Listen to the video and answer the questions below.
Then, scroll to the bottom of the page for the answers and a transcript of the recording.
1. Which type of ocean current has the greatest effect on the movement of the ocean’s water?
2. How far beneath the ocean’s surface is the influence of the wind felt?
3. In which direction do gyres move in oceans located above the equator?
4. Changes in what drives the currents in the deep ocean?
5. What do the ocean currents carry that benefits microorganisms?
Scroll down for the answers and recording transcript.
1. deep ocean current
2. 400 metres
4. density of seawater
In 1992, a cargo ship
carrying bath toys got caught in a storm. Shipping containers washed overboard and
the waves swept 28,000 rubber ducks and other toys into the North Pacific. But
they didn’t stick together. Quite the opposite. The ducks have since washed up
all over the world, and researchers have used their paths to chart a better
understanding of ocean currents.
Ocean currents are driven by a range of sources: the wind, tides, changes in water density, and the rotation of the Earth. The topography of the ocean floor and the shoreline modifies those motions, causing currents to speed up, slow down, or change direction. Ocean currents fall into two main categories: surface currents and deep ocean currents. Surface currents control the motion of the top 10 per cent of the ocean’s water, while deep ocean currents mobilise the other 90 per cent. Though they have different causes, surface and deep ocean currents influence each other in an intricate dance that keeps the entire ocean moving.
Near the shore, surface currents are driven by both the wind and tides which draw water back and forth as the water level falls and rises. Meanwhile, in the open ocean, wind is the major force behind surface currents. As wind blows over the ocean, it drags the top layers of water along with it. That moving water pulls on the layers underneath, and those pull on the ones beneath them. In fact, water as deep as 400 metres is still affected by the wind at the ocean’s surface.
If you zoom out to look at the patterns of surface currents all over the earth, you’ll see that they form big loops called gyres, which travel clockwise in the northern hemisphere and counter-clockwise in the southern hemisphere. That’s because of the way the Earth’s rotation affects the wind patterns that give rise to these currents. If the earth didn’t rotate, air and water would simply move back and forth between low pressure at the equator and high pressure at the poles. But as the earth spins, air moving from the equator to the North Pole is deflected eastward and air moving back down is deflected westward.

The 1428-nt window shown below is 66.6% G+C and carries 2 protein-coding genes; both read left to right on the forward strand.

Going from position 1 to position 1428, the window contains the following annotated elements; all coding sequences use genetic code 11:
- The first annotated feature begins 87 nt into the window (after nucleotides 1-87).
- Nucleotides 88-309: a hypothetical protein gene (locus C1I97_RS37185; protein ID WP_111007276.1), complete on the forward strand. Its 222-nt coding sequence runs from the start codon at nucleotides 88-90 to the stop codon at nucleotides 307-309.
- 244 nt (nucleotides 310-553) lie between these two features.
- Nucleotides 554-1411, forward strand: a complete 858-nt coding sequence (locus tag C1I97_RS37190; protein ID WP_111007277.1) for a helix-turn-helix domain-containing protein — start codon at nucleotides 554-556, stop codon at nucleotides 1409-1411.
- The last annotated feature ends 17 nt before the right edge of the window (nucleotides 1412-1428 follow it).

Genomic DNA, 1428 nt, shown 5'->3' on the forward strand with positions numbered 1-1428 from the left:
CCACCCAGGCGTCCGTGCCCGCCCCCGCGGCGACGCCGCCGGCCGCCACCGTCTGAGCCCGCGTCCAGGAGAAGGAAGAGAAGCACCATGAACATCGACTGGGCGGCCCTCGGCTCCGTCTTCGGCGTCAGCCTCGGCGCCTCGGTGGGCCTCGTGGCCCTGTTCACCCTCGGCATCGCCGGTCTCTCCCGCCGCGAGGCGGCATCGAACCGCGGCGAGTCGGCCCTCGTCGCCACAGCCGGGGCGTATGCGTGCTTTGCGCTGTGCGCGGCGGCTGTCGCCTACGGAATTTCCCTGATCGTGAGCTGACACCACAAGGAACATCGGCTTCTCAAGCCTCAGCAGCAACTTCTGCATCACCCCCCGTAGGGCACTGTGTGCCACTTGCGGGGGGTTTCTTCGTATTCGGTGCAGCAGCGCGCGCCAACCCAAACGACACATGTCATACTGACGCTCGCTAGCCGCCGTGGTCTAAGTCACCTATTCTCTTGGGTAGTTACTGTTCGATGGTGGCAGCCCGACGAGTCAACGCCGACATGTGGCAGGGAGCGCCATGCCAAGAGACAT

The mirror image happens in the southern hemisphere so that the major streams of wind form loop-like patterns around the ocean basins. This is called the Coriolis Effect. The winds push the ocean beneath them into the same rotating gyres. And, because water holds onto heat more effectively than air, these currents help redistribute warmth around the globe.
Unlike surface currents, deep ocean currents are driven primarily by changes in the density of seawater. As water moves towards the North Pole, it gets colder. It also has a higher concentration of salt because the ice crystals that form trap water while leaving salt behind. This cold, salty water is more dense so it sinks, and warmer surface water takes its place, setting up a vertical current called thermohaline circulation. Thermohaline circulation of deep water and wind-driven surface currents combine to form a winding loop called the Global Conveyor Belt. As water moves from the depths of the ocean to the surface, it carries nutrients that nourish the microorganisms which form the base of many ocean food chains. The global conveyor belt is the longest current in the world, snaking all around the globe. But it only moves a few centimetres per second. It could take a drop of water a thousand years to make the full trip.
However, rising sea temperatures are causing the conveyor belt to seemingly slow down. Models show this causing havoc with weather systems on both sides of the Atlantic and no one knows what would happen if it continues to slow or if it stopped altogether. The only way we’ll be able to forecast correctly and prepare accordingly will be to continue to study currents and the powerful forces that shape them.
Source: TED Ed – Created by Jennifer Verduin
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